Ann (Circulation) recommends: Whistling Past the Graveyard by Susan Crandall
Category: Adult Fiction
In the summer of 1963, nine-year-old Starla decides to run away. The unplanned daughter of teenage parents, Starla is raised by her strict grandmother, who worries that Starla will turn out just like her mother. Despite her parents abandoning her, Starla is convinced that her mother will make good on a promise she once made: to take her daughter and husband to Nashville with her, and to become a famous singer. So, when she’s grounded on the 4th of July, Starla sneaks out to see the parade, and realizing that her grandmother might make good on her threats to send her to reform school, she runs away, hitching a ride with Eula, a black woman travelling with a white baby. As the trio embark on their road trip, Starla’s eyes are opened, to the realities of 1960s segregation, to her own family history, and to the dreams of a better world.
Guy (Administration) recommends: They Died Crawling by John Stark Bellamy
Category: Adult Non-Fiction (True Crime)
Guy says: John Stark Bellamy has written 6 books about Cleveland-area crimes and disasters. His first one They Died Crawling is my favorite. It includes chapters on the 1895 Central Viaduct Horror (which my maternal grandfather talked about), the 1908 fireworks explosion downtown which led to the Safe and Sane Fourth movement and laws prohibiting private fireworks discharges, and a 1920 shootout in Bedford between a gang of bank robbers and a local posse. Plus he was a Cuyahoga County librarian, and his father and grandfather were Cleveland newspapermen. Such credentials.
Jane (Technical Services) recommends: A Shadow Intelligence by Oliver Harris
Category: Adult Fiction
Jane says: Eliot Kane is a spy for the British Intelligence Service, MI6. When his latest job goes awry he’s called back to England, but before he can meet with his bosses to debrief he discovers that his friend, lover and fellow operative, Joanna Lake, has gone missing. Desperate to find her before her enemies can, Eliot embarks on an adventure into the wilds of Kazakhstan, where he stumbles into a coldblooded battle being fought between Kazakh nationalists and citizens under the sway of a sophisticated Russian disinformation campaign.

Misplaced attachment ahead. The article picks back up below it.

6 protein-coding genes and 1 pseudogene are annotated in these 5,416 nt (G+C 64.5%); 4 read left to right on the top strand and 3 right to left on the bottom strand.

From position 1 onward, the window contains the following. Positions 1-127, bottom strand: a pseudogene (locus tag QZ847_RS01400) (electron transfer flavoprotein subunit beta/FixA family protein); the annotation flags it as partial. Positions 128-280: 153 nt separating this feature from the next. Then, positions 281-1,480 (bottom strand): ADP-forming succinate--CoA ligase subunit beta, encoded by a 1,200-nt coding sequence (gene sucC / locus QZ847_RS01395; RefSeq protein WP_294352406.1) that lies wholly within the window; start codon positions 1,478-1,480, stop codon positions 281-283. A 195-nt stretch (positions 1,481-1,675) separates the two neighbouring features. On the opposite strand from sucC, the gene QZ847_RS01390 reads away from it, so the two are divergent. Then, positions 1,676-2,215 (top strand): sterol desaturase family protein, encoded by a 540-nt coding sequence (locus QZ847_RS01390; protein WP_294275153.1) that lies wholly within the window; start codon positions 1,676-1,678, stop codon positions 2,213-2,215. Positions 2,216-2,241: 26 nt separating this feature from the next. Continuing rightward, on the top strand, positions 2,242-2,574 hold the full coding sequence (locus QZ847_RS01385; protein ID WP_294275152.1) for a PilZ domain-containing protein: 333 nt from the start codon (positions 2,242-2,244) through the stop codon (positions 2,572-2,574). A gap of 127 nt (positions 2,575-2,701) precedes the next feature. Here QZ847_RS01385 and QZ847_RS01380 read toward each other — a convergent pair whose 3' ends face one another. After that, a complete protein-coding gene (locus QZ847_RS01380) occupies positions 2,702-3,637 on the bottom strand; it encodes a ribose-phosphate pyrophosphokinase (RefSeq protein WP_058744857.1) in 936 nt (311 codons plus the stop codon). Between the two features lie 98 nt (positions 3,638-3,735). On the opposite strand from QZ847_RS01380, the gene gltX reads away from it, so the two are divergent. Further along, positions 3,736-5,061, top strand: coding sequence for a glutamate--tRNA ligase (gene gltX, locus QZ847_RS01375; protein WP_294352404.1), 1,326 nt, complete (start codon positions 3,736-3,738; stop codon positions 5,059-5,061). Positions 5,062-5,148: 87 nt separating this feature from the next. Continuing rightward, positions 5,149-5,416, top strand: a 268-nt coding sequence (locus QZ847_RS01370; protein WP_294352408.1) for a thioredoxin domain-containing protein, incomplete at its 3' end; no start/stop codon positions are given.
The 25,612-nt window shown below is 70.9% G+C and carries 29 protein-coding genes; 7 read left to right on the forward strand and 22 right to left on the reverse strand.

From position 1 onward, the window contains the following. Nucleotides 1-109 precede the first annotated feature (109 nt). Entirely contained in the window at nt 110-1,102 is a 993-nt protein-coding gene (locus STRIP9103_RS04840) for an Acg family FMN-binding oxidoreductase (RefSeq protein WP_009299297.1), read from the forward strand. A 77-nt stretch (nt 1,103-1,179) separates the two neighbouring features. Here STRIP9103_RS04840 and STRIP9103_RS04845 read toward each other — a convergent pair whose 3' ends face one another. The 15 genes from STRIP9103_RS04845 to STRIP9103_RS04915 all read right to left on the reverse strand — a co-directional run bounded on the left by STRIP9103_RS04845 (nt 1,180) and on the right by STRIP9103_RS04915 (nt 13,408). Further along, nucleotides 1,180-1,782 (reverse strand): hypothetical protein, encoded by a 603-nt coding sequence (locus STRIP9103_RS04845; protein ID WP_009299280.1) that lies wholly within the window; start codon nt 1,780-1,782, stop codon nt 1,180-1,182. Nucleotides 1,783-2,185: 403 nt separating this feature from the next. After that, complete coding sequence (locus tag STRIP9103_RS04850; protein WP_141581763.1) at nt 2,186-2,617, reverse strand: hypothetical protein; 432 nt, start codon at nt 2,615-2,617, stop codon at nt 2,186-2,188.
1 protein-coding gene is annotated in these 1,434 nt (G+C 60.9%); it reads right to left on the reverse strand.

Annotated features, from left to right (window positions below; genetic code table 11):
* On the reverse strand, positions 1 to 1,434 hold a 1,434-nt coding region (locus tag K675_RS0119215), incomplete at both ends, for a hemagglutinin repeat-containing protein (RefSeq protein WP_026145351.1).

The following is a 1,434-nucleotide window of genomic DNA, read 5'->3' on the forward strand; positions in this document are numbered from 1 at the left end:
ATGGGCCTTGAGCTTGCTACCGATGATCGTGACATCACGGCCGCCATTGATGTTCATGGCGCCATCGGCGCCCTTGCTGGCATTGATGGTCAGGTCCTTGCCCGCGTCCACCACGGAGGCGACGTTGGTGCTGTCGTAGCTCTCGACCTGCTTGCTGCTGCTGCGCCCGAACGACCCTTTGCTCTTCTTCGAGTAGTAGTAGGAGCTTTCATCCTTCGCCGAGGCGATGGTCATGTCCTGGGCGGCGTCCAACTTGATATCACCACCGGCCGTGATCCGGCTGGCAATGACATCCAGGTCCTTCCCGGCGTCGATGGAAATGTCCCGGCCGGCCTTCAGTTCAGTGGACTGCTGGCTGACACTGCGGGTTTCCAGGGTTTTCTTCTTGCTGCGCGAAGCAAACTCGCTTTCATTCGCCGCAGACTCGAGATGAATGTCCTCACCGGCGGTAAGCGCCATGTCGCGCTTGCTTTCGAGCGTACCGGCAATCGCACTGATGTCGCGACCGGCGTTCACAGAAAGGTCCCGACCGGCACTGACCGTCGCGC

I’m a sucker for a good espionage novel, but I’m picky! This one has it all: deep dives into spying techniques, psychological warfare, savvy dialogue. The setting is a bonus too: I never realized how little I knew about Kazakhstan (Borat doesn’t count!) until I read this book.
Frances (Adult Services) recommends: The Writer’s Library by Nancy Pearl & Jeff Schwager
Category: Adult Non-Fiction
Twenty-three literary legends come together to share the books that made an impact on their lives. These are the titles that made them laugh, made them cry, and changed them in more ways that they could count. From Michael Chabon to Donna Tart, Amor Towles to Dave Eggers, this book is packed with a star-studded reading list. If you enjoy our staff picks, why not check out this powerful and thought-provoking list of “author’s picks”? This is a love-letter to literature, lovingly compiled by “America’s Librarian,” Nancy Pearl.
Natalie (Adult Services) recommends: A History of Kindness by Linda Hogan
Category: Adult Non-Fiction (Poetry)
In her latest poetry collection, Linda Hogan (recipient of the 2007 Mountains and Plains Booksellers Spirit of the West Literary Achievement Award), takes a long look at a history of colonialism and mankind’s transgressions towards the earth, balancing both the good and the bad in a beautiful collection of poetry that manages to remain very tender, despite the difficult subject matter. Blending a love of nature with a passion for justice, this is a powerful and thought-provoking collection.